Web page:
The European Commission recently published a new package of measures on clean energy transition for European Union (EU) member states in an effort to drive energy efficiency, increase consumer options and make the EU a clean energy leader.
The package includes legislative proposals on energy efficiency, renewable energy, market design and supply security, along with governance rules.
“Clean Energy for All Europeans”
A number of key commitments and initiatives were introduced within the proposals:
1 – A binding energy efficiency target. Efficiency goals for 2030 will increase from 27 to 30 percent for the member states — as a collective, not individually — as part of the integrated national energy and climate plans under the governance regulation.
The Energy Efficiency Directive will be updated to reflect the new pan-EU objective. This increase is expected to deliver up to €70 billion of additional gross domestic product and 400,000 more jobs across Europe, coupled with further strengthening energy security and reducing the EU fossil fuel import bill.
2 – A binding target on renewable energy use. Total consumption of green energy will increase 27 percent by 2030. Once again, the target will be for the whole EU, not each member state, and it will be introduced via the revised Renewable Energy Directive. New policies will be adopted in different areas: heating and cooling supply, transport and bio-fuels with corresponding targets and strategies.
3 – New rules for electricity markets. The guidelines will provide better price signals to secure investment where it is needed most, reflecting grid constraints and demand centers rather than national borders. The European Commission will accelerate the rollout of smart meters and provide access to dynamic electricity price contracts in order to bridge the gap between consumers and the market.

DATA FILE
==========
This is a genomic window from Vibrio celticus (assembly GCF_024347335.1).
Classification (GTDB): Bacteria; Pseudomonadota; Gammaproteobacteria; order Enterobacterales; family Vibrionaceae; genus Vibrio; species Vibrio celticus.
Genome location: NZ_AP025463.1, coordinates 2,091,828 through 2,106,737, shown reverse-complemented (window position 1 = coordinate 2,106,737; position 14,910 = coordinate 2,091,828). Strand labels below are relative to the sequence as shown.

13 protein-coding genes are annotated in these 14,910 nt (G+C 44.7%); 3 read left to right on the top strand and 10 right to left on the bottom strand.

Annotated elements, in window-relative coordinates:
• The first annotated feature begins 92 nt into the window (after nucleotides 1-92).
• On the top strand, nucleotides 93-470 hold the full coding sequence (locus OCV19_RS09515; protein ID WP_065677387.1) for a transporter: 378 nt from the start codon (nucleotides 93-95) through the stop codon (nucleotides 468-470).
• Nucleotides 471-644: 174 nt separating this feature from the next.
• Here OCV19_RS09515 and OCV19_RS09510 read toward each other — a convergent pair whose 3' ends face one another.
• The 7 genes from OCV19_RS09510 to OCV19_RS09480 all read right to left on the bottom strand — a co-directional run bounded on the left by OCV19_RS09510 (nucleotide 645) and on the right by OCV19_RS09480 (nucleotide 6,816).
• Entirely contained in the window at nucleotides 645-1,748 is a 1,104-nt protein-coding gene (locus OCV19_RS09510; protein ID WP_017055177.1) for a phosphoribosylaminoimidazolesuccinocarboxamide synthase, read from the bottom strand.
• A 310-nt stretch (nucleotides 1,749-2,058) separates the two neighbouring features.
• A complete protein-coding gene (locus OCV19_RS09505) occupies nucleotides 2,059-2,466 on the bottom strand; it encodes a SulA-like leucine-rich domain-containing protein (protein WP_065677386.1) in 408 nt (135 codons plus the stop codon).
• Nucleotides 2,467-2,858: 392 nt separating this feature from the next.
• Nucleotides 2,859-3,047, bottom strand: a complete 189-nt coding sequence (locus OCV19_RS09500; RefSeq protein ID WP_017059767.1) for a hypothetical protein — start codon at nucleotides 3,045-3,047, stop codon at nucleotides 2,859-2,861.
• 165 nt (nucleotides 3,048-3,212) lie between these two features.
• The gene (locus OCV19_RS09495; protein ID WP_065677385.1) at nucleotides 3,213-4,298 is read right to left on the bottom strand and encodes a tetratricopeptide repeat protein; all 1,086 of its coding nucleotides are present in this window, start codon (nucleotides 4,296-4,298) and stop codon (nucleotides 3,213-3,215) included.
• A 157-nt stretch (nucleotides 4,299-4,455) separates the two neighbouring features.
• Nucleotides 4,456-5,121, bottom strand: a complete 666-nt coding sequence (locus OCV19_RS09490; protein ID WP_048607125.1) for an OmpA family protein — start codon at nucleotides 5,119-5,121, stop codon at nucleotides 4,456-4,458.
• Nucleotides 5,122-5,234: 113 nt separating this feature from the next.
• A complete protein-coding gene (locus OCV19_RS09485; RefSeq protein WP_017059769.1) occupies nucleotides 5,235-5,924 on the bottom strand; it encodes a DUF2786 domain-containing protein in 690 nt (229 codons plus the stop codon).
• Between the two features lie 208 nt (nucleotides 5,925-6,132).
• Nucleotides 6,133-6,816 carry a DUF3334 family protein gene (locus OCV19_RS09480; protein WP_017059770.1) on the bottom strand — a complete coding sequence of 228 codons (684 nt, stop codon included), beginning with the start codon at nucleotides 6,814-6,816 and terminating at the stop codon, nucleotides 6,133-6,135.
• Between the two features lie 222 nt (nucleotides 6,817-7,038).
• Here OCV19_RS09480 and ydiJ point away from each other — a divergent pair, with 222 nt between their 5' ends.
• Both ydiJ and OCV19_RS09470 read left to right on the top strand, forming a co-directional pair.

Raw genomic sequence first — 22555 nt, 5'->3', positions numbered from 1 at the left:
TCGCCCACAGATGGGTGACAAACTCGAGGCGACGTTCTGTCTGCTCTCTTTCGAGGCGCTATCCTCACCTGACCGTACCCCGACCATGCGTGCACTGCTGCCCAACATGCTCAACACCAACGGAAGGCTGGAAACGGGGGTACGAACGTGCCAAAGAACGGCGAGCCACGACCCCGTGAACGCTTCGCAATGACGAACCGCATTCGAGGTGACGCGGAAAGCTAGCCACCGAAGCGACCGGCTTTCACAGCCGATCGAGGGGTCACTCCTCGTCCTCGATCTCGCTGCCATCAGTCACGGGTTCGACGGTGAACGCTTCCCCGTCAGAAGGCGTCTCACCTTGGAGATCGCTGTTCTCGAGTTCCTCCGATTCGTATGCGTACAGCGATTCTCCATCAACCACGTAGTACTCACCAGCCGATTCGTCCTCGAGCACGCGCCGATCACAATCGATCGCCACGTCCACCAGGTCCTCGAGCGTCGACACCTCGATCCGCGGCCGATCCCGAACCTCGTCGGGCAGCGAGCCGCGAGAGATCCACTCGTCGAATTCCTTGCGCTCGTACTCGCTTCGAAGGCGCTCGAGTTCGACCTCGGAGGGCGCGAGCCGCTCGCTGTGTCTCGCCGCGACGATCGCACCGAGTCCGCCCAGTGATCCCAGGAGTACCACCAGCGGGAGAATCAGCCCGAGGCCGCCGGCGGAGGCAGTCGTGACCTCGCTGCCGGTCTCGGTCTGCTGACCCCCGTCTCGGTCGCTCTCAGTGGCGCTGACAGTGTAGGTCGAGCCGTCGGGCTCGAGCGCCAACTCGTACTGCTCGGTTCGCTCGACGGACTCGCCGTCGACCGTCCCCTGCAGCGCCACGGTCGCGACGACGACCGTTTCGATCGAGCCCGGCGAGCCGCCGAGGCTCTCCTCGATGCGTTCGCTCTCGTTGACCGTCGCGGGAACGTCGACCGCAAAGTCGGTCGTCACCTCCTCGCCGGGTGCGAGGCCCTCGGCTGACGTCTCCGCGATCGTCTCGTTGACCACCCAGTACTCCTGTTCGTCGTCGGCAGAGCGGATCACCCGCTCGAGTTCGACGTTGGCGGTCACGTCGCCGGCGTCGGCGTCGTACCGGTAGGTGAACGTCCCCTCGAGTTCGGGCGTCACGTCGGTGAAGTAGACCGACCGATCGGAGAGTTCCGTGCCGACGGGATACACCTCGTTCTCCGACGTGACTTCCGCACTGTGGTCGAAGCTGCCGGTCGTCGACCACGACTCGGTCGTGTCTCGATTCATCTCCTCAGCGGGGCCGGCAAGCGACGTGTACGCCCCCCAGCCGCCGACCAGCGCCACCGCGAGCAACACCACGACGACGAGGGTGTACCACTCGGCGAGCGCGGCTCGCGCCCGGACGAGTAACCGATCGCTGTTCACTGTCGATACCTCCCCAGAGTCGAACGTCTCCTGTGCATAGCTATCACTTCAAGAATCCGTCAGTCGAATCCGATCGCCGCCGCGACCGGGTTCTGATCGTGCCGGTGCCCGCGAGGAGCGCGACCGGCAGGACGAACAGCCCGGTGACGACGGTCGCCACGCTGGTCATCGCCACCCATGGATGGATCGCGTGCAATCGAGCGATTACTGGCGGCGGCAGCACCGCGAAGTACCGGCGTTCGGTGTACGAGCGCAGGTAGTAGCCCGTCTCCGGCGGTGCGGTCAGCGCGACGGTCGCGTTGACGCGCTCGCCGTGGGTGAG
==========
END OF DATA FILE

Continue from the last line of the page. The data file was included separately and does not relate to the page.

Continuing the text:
These new targets and strategies will require additional investment. At least 40 percent of the infrastructure projects under European Fund for Strategic Investments will contribute to climate action to secure an extra €177 billion required from 2021 onward to reach the 2030 climate and energy goals, in line with the commitments under the Paris climate agreement.
What’s on the Horizon?
As detailed in the Second Report on the State of the Energy Union, the EU Parliament and European Council will focus on implementing the initiatives in 2017 to continue progress toward the Paris commitments. Over the next couple years, both bodies will work together on the published proposals, inviting input from all member states and sectors.
The Commission also requested member states to present integrated national energy and climate plans before January 2018 in order to comply with the guidelines. To that end, some governments have started to revisit their regulatory frameworks, embedding new targets and adopting new schemes in the field of energy efficiency and renewable energy.
The proposed set of measures is aimed at developing more robust energy and environmental protocols, which should provide confidence to businesses investing in efficiency technologies, boost the benefits of renewable and self-generation technologies, and implement flexible market mechanisms that favor efficient energy consumers.